Busy lifestyles combined with food allergies and picky eaters mean have difficultly in getting their daily dose of micronutrients from their diet
Key Vitamins To Support Child's Health
Most parents have at least wondered about giving their children vitamins and nutritional supplements. Busy lifestyles combined with food allergies and picky eaters mean it can be difficult to guarantee that children are getting their daily dose of micronutrients from their diet - and it's so important that they get enough.
Children's bodies are growing, and they need proper nutrients to support this growth.
The good news is most kids can get enough nutrients from eating a healthy, balanced diet - no vitamins supplements needed. However, if a child is a picky eater, has periods of rapid growth, has food allergies that preclude many types of food (e.g. lactose intolerance) or has a selective diet (e.g. vegan), then it may be necessary for them to take vitamin or mineral supplements. While it's always best to check with your child's healthcare provider before you give your child a supplement, here is a list of the vitamins and nutrients that some kids are likely to benefit from.
During childhood, gut flora is still developing. Supporting this development is incredibly important since gut flora helps the body digest food, aids in the production of some vitamins , bolsters the immune system, and fights off harmful microorganisms, thereby keeping the gut healthy and operating optimally.
A good quality probiotic can do great things to support this health, stepping in where our modern society has fallen short. Since many vegetables we eat have been sterilized and as such, they don't have the probiotic strains from the environment. As a society, we also ferment fewer foods as a means to preserve them, so we miss out on these strains of probiotics too.
Vitamin D drops are commonly recommended for exclusively breast-fed infants, especially those born in the winter months. During this time, babies -- and people in general - are less likely to spend a lot of time outside, and therefore do not get sufficient vitamin D from the biggest and best source: namely, the sun.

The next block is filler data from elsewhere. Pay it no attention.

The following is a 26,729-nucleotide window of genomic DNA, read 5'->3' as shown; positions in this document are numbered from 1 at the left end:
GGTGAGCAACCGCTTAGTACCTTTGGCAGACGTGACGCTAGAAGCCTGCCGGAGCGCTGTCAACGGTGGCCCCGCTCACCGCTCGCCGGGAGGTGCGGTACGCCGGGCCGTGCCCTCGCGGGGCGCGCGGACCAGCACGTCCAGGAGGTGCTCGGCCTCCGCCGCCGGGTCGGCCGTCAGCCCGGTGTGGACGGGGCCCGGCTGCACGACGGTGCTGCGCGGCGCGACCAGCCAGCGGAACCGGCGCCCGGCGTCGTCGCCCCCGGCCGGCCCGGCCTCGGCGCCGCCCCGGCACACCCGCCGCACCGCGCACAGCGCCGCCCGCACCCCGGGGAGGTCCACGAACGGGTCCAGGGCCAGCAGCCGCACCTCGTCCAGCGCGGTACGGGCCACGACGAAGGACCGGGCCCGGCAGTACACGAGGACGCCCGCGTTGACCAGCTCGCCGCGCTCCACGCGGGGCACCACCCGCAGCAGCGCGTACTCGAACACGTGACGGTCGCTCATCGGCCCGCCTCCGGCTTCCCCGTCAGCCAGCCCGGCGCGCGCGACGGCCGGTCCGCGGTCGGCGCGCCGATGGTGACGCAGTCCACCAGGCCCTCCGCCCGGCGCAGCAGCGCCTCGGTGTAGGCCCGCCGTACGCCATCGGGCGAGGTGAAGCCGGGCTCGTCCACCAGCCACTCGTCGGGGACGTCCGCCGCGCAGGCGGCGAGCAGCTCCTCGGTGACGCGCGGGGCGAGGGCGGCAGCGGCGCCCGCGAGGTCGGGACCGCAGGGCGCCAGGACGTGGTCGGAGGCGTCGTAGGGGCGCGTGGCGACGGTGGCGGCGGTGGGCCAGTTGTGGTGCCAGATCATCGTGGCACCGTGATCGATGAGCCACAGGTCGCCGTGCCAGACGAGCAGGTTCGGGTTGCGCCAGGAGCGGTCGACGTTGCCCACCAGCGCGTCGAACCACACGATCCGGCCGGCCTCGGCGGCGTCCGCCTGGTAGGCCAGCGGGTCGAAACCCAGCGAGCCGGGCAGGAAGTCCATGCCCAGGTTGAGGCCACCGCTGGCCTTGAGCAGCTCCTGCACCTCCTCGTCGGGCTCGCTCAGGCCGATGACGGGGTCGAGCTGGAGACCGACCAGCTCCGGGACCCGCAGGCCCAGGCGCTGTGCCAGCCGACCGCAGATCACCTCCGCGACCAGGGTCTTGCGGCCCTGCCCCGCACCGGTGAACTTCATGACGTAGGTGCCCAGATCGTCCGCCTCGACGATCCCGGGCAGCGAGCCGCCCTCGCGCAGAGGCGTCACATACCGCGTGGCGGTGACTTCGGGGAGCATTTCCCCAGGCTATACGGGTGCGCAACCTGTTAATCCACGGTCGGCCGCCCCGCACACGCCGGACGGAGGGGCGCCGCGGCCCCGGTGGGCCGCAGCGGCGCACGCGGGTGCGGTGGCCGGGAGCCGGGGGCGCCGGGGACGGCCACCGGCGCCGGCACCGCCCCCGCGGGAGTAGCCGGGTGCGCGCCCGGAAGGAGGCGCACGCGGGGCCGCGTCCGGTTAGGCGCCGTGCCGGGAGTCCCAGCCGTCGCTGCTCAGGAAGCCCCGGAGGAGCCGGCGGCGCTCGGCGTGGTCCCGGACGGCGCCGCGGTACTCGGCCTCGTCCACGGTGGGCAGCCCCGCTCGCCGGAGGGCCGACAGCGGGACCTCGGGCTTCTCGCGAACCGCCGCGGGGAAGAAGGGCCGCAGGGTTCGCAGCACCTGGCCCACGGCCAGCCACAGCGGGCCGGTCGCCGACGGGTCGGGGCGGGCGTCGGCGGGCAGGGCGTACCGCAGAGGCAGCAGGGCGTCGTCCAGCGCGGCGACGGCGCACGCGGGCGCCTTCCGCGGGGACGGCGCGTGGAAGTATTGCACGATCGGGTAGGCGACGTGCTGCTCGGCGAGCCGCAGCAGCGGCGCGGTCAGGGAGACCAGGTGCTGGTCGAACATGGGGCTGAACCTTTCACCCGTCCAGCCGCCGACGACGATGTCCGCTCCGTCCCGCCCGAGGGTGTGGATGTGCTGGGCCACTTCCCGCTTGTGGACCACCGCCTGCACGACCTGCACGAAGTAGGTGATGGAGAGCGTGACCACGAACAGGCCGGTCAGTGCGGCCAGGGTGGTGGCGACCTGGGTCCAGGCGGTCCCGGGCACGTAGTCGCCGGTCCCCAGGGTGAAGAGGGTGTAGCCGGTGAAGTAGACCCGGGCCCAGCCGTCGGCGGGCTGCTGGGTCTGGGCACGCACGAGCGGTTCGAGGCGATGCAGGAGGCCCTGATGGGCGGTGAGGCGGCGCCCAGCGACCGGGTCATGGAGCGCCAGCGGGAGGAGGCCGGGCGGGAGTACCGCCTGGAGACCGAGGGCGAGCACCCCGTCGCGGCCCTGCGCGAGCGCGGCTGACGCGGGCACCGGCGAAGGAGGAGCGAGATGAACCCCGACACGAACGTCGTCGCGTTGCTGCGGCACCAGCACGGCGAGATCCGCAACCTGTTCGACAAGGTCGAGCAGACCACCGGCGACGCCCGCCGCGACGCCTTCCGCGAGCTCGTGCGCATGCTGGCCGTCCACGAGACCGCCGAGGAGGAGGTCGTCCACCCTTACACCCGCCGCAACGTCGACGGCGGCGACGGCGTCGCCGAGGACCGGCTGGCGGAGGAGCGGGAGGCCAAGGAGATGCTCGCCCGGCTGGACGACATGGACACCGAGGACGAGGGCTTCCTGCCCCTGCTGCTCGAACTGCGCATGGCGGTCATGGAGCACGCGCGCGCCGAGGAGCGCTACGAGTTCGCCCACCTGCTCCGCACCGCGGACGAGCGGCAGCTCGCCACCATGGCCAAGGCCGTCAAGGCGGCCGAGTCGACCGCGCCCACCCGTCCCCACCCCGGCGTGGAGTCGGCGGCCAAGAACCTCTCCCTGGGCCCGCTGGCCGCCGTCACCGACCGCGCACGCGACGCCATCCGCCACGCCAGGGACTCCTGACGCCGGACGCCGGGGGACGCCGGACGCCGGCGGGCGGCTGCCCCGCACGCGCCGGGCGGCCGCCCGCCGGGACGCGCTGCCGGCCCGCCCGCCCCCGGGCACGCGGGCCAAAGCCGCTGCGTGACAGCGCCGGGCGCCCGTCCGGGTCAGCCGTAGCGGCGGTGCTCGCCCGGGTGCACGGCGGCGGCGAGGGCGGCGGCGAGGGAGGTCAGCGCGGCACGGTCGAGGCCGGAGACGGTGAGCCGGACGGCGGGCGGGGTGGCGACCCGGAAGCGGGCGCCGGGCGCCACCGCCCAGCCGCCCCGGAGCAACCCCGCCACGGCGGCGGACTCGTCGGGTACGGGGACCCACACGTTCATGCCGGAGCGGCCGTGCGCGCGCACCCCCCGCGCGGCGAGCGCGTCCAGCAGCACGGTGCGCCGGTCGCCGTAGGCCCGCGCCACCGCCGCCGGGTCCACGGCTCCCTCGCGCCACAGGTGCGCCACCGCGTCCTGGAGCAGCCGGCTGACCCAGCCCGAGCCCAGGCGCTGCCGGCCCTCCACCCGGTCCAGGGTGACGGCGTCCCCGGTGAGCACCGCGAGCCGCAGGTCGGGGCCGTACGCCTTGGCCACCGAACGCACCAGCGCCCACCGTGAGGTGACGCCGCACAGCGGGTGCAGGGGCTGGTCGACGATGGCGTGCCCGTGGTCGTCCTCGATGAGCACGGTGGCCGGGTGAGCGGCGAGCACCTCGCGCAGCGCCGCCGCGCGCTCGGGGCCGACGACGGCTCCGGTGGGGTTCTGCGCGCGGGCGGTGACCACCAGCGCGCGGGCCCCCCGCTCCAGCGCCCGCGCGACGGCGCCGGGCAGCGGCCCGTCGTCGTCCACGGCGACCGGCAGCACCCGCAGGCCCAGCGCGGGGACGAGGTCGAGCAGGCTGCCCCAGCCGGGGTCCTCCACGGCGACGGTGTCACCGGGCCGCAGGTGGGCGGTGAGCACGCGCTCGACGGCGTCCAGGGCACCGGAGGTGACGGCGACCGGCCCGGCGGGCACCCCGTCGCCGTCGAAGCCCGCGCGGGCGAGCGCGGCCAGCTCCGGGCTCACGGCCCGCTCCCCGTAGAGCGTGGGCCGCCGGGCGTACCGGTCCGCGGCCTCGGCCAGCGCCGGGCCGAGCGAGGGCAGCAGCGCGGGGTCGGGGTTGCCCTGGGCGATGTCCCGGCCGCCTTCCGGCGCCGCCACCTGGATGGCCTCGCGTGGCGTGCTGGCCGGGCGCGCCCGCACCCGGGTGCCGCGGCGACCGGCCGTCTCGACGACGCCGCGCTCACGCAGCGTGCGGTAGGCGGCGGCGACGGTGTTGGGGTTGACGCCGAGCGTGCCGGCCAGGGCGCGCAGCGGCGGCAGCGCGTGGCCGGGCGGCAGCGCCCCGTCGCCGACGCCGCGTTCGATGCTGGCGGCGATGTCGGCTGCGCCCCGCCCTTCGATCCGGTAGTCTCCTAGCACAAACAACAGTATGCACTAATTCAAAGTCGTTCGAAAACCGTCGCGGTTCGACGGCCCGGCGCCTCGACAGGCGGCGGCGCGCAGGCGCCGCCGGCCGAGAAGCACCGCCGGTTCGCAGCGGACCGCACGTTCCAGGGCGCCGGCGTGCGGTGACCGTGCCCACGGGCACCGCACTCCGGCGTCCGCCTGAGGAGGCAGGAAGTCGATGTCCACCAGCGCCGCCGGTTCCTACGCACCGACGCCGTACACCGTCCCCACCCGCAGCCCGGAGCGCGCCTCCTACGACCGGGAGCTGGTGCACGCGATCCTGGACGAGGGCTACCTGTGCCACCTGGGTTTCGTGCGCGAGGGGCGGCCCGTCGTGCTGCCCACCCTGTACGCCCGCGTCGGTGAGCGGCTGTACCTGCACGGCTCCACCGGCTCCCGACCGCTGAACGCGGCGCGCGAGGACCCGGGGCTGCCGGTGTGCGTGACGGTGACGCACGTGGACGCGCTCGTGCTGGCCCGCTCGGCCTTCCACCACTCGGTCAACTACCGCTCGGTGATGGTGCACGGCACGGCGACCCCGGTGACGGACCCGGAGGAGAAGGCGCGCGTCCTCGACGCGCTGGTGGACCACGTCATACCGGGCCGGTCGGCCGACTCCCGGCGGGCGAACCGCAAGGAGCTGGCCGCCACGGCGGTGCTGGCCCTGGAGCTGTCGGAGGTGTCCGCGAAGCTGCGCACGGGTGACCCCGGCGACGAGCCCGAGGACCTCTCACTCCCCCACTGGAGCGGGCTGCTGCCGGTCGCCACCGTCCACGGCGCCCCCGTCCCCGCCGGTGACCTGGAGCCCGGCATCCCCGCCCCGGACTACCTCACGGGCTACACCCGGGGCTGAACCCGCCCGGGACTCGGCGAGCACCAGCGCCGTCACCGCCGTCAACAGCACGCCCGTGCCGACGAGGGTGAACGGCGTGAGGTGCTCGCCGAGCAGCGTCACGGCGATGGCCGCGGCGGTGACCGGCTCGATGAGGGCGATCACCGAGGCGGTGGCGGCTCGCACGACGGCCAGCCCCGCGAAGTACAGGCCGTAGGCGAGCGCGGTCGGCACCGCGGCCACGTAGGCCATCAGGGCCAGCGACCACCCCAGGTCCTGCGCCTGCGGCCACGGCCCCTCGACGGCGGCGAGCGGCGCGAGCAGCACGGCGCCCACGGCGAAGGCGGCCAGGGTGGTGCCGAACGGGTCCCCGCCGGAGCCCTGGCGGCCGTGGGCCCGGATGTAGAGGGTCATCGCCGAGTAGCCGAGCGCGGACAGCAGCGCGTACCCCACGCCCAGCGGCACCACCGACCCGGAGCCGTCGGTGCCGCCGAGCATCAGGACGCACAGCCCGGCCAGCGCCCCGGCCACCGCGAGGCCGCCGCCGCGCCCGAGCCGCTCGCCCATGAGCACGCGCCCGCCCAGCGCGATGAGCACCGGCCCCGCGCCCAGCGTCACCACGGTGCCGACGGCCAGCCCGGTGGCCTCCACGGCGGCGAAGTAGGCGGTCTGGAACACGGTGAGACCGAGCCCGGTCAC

Older children who play outside in the summer likely will not need a Vitamin D supplement on its own, particularly if they are taking a multivitamin. However, in the winter, a supplement may help if they are not getting enough sunlight. Vitamin D can help support their immune system and help bones and teeth grow (and stay) healthy and strong.
Magnesium is an important mineral involved in many body functions, especially for muscle and nerve function, release of energy from food and also helps in the building healthy, strong bones. Magnesium is naturally found in abundance in foods like nuts, seeds, spinach, oatmeal and broccoli but if a child is allergic or simply will not eat these foods, then a kid’s supplements may be necessary.
Growing pains are part and parcel of childhood and may include leg cramps. These leg twitches and cramps may be an effect of low dietary magnesium and may benefit from a magnesium supplement.
A common way that children can get a magnesium top-up is by taking a multivitamin that includes magnesium.
Generally, children do not require Vitamin C. It is in high supply in fruits and vegetables, so even a picky eater will usually like enough of these foods to get enough. However, during cold and flu season, pumping up Vitamin C intake can help support the immune system fight illness.
Vitamin C supplements for kids come in a range of tasty options, including powders and chewable tablets.
As with all vitamins and minerals, however, it’s important to make sure children understand that these supplements are not candy, but medicine. Taking too much of any vitamin or mineral supplement can be dangerous. Parents should keep the vitamin bottles away from their children. Again, check with your child’s healthcare professional before beginning them on any vitamin or mineral supplement regimen.
Vitamin and mineral supplements do not replace a balanced healthy diet. If symptoms persist, see your healthcare professional.